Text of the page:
Civil Liberties Protection In Cyberspace

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    B Singh
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    Information and communication technology (ICT) has seen tremendous growth in recent years. These developments are both positive and negative. On the positive side, we have witnessed use of ICT for development (ICT4D) purposes. On the negative side, we have faced growing challenges of cyber crimes, cyber attacks, data violations and privacy violations. 

    The way ICT is developing and influencing our day to day activities and decisions, it was imperative that Human Rights protection in cyberspace was also given due importance. There is an urgent need on the part of international stakeholders to ensure that Human Rights protection in cyberspace must be internationally recognised through a treaty.  However, world over countries have deliberately ignored Human rights in cyberspace and Civil Liberties Protection in Cyberspace. On the contrary, countries are actively working in the direction of violation of civil liberties in cyberspace.

    Take the example of United Kingdom that has recently admitted that its intelligence agencies illegally snooped upon lawyers and clients communications for many years. Similarly, the US Supreme Court has recently approved a rule that allows the US courts to issues warrants for search in any part of the world. This would obviously violate civil liberties and cyber laws of different countries and cannot be considered to be legal and constitutional. Similarly, the censorship and surveillance under Digital India and Aadhaar projects of Indian government are also well known. In fact, the combination of Digital India and Aadhaar has become the biggest digital panopticon of human history. Law enforcement and intelligence agencies of other countries are also engaging in such illegal and unconstitutional e-surveillance and spying activities.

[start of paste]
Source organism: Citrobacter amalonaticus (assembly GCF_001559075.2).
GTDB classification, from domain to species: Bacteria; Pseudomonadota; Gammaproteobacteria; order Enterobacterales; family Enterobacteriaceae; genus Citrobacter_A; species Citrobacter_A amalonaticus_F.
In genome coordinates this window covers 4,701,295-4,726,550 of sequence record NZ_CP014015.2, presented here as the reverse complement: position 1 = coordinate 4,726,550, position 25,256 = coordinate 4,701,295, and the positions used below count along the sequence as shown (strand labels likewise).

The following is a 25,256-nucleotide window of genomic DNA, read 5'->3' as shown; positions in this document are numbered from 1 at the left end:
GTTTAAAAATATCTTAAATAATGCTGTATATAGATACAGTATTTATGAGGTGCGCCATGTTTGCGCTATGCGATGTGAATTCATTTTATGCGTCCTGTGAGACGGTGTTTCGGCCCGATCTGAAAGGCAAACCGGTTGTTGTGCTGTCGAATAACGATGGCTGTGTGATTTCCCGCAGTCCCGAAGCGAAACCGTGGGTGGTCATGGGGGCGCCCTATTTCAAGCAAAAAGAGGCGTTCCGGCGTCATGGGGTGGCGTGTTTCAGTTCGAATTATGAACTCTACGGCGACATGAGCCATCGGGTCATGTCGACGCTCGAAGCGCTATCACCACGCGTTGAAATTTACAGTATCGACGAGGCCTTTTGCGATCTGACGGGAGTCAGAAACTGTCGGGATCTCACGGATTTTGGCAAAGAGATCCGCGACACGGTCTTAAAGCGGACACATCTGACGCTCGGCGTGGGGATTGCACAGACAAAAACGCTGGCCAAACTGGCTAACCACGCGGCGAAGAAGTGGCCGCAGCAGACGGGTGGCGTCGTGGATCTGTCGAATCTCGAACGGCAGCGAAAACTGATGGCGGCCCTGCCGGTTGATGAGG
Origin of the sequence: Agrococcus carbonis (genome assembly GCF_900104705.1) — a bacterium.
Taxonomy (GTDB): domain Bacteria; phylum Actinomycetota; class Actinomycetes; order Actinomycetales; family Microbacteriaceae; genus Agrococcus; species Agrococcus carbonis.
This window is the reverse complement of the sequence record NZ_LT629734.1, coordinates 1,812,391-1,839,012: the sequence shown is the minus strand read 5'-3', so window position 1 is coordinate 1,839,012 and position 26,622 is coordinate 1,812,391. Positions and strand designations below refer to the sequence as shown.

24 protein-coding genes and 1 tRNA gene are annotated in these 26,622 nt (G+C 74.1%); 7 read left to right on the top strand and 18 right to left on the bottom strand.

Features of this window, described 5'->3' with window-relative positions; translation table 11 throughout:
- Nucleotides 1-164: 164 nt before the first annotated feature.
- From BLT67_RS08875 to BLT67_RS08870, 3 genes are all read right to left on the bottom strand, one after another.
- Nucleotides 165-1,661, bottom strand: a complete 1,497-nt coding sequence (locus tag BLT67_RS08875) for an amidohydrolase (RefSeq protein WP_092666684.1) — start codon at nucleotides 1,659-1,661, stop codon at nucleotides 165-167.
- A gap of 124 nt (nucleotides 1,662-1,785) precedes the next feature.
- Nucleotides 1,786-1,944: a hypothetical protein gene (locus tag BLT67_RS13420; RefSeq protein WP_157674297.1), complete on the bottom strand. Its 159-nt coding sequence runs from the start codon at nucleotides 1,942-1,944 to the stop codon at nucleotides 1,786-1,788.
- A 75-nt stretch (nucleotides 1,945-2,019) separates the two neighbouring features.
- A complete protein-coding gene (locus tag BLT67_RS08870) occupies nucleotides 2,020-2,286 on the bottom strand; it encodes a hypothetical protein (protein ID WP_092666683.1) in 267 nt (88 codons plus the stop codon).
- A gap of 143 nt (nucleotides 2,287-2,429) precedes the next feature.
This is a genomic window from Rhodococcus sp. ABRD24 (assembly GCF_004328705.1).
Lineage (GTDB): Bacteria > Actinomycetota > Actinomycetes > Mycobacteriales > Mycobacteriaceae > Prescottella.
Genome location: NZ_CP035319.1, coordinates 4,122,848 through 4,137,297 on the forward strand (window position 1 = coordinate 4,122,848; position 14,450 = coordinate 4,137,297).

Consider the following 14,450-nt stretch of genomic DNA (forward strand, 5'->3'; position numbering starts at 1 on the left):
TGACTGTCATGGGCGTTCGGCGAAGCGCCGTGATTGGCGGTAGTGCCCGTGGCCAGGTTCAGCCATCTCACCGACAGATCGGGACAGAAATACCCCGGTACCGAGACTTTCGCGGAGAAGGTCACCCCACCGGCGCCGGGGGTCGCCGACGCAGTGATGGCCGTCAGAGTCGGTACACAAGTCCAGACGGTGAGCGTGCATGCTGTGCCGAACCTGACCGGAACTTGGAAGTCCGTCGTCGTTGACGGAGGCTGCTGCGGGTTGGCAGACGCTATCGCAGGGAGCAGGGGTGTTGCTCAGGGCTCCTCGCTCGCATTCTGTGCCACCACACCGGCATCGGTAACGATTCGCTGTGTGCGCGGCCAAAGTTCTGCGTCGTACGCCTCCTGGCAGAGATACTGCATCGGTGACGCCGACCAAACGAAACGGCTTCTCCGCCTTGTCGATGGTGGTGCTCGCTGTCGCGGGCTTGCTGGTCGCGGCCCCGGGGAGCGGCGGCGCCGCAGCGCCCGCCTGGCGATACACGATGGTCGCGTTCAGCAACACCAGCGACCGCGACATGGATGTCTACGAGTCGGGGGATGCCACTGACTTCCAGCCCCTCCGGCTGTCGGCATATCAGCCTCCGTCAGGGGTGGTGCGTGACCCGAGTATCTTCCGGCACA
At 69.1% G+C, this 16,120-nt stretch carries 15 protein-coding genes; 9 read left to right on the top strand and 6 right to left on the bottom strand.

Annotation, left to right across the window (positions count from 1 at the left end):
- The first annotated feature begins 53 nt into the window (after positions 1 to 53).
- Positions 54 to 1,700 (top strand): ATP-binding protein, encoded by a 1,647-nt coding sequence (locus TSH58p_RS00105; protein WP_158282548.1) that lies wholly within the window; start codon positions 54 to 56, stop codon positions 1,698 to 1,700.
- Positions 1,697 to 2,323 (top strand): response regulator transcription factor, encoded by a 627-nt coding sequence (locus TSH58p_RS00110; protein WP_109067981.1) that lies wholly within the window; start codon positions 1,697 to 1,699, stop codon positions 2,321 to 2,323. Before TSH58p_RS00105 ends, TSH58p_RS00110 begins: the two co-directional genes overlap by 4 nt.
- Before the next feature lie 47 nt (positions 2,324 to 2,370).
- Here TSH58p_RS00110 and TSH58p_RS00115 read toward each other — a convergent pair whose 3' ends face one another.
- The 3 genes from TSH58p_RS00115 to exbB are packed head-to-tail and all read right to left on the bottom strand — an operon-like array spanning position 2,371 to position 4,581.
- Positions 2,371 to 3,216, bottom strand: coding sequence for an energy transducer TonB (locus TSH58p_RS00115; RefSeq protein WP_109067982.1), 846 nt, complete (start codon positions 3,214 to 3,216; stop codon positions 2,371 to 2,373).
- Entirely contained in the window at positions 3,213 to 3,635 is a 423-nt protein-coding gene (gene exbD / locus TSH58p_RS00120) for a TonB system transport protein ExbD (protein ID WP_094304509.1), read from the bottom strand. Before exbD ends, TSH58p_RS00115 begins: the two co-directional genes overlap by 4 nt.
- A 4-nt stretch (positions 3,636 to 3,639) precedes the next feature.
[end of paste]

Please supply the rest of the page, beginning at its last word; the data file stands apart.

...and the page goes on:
Countries around the world are taking advantage of the fact that we have no internationally acceptable cyber law and cyber security treaty (pdf) as on date that can protect civil liberties in cyberspace. This has given enough room to such countries to launch sophisticate cyber attacks and indulge in cyber espionage and cyber warfare activities. Conflict of laws in cyberspace is going to be the main pain point for civil liberties advocates who are fighting against illegal and unconstitutional e-surveillance activities of states and state sponsored actors around the world.

    In these circumstances, privacy protection in the cyberspace must be a top priority for civil liberties advocates. We at Perry4Law Organisation (P4LO) believe that privacy and anonymity related habits must be developed by those who are interested in protecting their privacy from an over jealous and big brother state. Use of Internet, smart phones, free WiFi connections, etc must be distrusted by default and adequate techno legal privacy and civil liberties protection mechanisms must be adopted in advance.

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